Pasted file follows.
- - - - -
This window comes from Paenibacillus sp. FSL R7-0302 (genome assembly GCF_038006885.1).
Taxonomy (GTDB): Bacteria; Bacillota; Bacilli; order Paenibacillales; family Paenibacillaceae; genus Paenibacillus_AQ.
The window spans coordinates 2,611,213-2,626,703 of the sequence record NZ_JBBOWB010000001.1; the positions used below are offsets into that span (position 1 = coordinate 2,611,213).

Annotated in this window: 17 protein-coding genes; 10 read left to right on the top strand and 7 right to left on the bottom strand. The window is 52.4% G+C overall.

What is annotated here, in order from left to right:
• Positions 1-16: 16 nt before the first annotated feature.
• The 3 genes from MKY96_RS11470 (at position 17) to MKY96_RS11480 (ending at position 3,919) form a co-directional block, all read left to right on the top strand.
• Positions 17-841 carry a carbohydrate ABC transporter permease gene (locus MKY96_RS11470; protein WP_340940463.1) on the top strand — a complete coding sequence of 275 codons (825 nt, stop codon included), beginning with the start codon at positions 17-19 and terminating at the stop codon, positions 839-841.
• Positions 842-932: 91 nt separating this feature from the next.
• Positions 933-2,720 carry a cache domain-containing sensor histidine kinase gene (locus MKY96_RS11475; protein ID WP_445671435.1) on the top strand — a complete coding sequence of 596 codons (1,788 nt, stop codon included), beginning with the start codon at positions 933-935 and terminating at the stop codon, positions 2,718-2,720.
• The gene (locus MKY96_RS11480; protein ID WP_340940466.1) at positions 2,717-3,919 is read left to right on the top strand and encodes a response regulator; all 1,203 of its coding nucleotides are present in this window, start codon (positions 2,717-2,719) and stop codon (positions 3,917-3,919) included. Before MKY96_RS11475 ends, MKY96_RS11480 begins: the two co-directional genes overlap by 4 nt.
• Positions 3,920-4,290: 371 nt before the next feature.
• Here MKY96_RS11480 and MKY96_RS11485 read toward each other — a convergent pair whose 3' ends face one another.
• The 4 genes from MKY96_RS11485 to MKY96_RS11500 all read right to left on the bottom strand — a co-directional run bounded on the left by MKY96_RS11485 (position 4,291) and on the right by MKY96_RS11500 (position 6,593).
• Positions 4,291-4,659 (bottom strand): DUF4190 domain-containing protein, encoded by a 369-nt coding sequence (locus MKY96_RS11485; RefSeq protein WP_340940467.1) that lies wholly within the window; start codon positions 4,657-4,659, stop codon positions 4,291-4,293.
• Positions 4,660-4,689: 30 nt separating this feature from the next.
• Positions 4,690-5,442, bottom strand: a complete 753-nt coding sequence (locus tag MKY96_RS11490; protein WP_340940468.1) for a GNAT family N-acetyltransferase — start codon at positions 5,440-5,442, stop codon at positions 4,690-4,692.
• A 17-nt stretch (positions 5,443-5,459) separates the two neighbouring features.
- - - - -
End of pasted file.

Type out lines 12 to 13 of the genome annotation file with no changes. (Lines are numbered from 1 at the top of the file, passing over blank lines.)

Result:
• Positions 3,920-4,290: 371 nt before the next feature.
• Here MKY96_RS11480 and MKY96_RS11485 read toward each other — a convergent pair whose 3' ends face one another.